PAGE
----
Rep. Marjorie Taylor Greene, a Georgia Republican, filed a motion to vacate, teasing a possible vote to oust Johnson. So far, the effort hasn’t gained steam among other House Republicans. But that could change if Johnson moves forward with aid to Ukraine. 

Rep. Marjorie Taylor Greene speaks to the media on the House steps of the Capitol after filing her motion to vacate targeting Speaker of the House Mike Johnson on Friday, March 22, 2024.
Rep. Marjorie Taylor Greene speaks to the media on the House steps of the Capitol after filing her motion to vacate targeting Speaker of the House Mike Johnson on Friday, March 22, 2024.

Bill Clark/CQ-Roll Call, Inc via Getty Images


Johnson and Greene were expected to talk by phone Friday as the congresswoman continued to publicly criticize the GOP leader. In a statement, Johnson said he respects Greene, but they have “honest differences on strategy sometimes.” 

“A shutdown would not have served our party or assist us in our mission of saving the republic by growing our majority, nor will another motion to vacate,” he said. 

Johnson’s predecessor, Kevin McCarthy, became the first speaker to be removed from the post last year. A group of eight House Republicans joined all Democrats to oust McCarthy after a similar government funding dispute. But Democratic leaders have suggested they may come to Johnson’s aid if the opportunity arises. 

There is little appetite for bringing the House to a standstill, especially given the fresh memories of the three-week speaker election that followed McCarthy’s ouster last fall. The dynamic is further complicated by a shrinking GOP majority. Still, Johnson’s next moves will be closely watched, even as Congress takes on other priorities.

Funding to rebuild Baltimore’s Key Bridge

Mr. Biden said in the aftermath of the collapse of the Francis Scott Key Bridge in Baltimore last month that the federal government should pay for the entire cost of its reconstruction, and that he expects Congress to support the effort. But it might not be that simple — or swift.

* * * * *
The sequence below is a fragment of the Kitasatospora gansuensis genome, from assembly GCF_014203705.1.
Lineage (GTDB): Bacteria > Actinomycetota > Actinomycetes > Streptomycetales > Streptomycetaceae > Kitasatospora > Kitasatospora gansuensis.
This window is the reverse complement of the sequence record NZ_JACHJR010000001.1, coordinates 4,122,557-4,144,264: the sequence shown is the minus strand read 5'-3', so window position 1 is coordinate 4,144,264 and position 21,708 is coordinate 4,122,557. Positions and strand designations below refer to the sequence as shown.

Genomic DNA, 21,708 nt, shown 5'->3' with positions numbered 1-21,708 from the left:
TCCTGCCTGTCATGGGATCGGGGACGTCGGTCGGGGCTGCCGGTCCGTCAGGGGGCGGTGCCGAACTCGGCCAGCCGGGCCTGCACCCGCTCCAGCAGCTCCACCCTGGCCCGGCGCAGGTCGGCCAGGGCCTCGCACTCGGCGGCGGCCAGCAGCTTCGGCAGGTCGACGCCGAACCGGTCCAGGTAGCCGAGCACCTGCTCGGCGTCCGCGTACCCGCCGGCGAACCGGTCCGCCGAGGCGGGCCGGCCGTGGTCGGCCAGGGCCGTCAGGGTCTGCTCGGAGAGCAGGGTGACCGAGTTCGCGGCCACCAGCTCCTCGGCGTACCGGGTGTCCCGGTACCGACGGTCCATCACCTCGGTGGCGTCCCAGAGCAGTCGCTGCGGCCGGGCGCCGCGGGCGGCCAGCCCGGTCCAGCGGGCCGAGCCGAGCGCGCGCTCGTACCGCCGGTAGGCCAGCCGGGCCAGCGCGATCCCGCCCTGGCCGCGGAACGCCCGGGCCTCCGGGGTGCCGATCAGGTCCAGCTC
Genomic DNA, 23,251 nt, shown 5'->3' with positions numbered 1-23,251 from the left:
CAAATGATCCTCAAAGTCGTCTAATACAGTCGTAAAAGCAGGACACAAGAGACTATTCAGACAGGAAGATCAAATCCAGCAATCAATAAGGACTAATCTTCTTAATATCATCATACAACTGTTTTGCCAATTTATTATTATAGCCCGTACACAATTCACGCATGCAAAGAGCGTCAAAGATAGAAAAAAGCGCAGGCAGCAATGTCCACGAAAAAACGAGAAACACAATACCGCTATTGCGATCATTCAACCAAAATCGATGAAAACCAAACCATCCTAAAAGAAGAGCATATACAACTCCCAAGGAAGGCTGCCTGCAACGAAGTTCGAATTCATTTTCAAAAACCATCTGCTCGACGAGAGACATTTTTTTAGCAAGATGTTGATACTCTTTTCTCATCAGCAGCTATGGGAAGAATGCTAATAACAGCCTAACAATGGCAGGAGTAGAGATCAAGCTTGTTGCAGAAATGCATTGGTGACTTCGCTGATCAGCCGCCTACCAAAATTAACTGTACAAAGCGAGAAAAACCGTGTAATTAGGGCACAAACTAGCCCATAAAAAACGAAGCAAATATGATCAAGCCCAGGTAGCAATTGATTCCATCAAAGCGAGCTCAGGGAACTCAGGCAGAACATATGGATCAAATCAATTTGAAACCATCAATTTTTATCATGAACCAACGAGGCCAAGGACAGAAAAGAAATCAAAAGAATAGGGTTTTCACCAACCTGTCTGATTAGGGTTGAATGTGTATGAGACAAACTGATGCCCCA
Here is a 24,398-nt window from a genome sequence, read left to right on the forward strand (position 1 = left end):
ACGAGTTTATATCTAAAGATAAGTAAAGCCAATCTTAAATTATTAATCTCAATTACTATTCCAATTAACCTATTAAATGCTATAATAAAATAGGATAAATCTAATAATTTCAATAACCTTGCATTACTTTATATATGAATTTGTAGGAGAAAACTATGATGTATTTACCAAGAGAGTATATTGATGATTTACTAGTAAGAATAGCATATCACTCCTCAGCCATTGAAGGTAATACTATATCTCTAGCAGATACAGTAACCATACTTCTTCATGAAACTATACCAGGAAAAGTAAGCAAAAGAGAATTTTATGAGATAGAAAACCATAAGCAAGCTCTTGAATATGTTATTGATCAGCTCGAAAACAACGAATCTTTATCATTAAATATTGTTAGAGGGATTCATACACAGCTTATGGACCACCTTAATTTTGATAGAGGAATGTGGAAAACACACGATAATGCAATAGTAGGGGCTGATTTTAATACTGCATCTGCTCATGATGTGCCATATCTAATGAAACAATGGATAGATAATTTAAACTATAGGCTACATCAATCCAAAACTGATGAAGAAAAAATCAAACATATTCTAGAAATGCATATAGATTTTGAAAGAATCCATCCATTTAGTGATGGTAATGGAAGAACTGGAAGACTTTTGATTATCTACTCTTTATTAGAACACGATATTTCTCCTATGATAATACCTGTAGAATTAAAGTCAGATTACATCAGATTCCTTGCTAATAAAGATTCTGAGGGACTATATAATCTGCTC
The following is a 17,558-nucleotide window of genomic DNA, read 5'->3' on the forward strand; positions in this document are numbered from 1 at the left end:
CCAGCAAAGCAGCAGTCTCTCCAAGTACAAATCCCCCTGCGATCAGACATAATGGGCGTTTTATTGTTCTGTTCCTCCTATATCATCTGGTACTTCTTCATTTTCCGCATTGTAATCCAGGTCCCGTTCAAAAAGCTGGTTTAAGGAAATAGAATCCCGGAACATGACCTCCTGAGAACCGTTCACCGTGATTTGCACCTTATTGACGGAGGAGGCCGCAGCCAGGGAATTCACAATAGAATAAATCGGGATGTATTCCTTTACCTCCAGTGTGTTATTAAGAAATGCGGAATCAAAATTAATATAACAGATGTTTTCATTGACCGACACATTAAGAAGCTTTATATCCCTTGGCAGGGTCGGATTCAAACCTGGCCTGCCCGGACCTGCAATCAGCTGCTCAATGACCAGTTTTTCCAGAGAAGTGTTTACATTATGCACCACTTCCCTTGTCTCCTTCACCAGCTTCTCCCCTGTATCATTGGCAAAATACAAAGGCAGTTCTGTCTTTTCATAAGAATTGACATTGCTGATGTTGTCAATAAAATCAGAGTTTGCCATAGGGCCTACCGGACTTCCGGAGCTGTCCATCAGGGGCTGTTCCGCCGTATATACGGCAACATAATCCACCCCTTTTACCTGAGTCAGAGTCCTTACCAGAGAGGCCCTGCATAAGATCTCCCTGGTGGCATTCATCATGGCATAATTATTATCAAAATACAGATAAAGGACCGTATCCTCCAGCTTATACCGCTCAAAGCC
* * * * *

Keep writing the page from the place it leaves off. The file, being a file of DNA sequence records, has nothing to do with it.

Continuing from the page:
Schumer noted that quick movement would require “bipartisan cooperation.” 

The wreckage of the Francis Scott Key bridge after it collapsed when a container ship plowed into it.
The wreckage of the Francis Scott Key bridge after it collapsed when a container ship plowed into it.

Jonathan Newton for The Washington Post via Getty Images


At least one Republican lawmaker has already expressed opposition to approving additional funds for the project. Rep. Dan Meuser, a Pennsylvania Republican, told Fox News that it’s “outrageous” that Mr. Biden immediately said that federal funds would go to rebuilding the bridge.  

“The first reaction, in fact the only reaction, just tends to be to spend,” Meuser said. “We just can’t take the easy route all the time and just try to spend the taxpayers’ money.”

The federal government has already released $60 million in emergency relief funding and additional emergency funds are expected to follow. But Transportation Secretary Pete Buttigieg said it’s likely that the executive branch will need Congress to help “top-up” existing funds.

The bridge’s reconstruction is expected to take years and cost billions of dollars.

Addressing other priorities

Lawmakers are also aiming to take on a number of other issues in the near future. Among them is a reauthorization of a key provision of the Foreign Intelligence Surveillance Act, which expires on April 19. In the Senate, lawmakers could also move forward with House-passed tax legislation, a long-delayed rail safety bill in response to the derailment in Ohio. The upper chamber may also move forward with cannabis banking legislation or a TikTok bill, after the House approved the measure that could lead to a ban on the video-sharing app in the U.S. last month. 

“In the weeks and months ahead, we have the opportunity to make progress on bipartisan bills that enhance our national security, advance online safety for kids and promote innovation, expand the Child Tax Credit, work on a path forward on TikTok legislation, combat the fentanyl crisis, hold failed bank executives accountable, address rail safety, ensure internet affordability, safeguard cannabis banking, outcompete the Chinese government, lower the cost of prescription drugs like insulin while expanding access to health care, and more,” Schumer wrote in his letter Friday.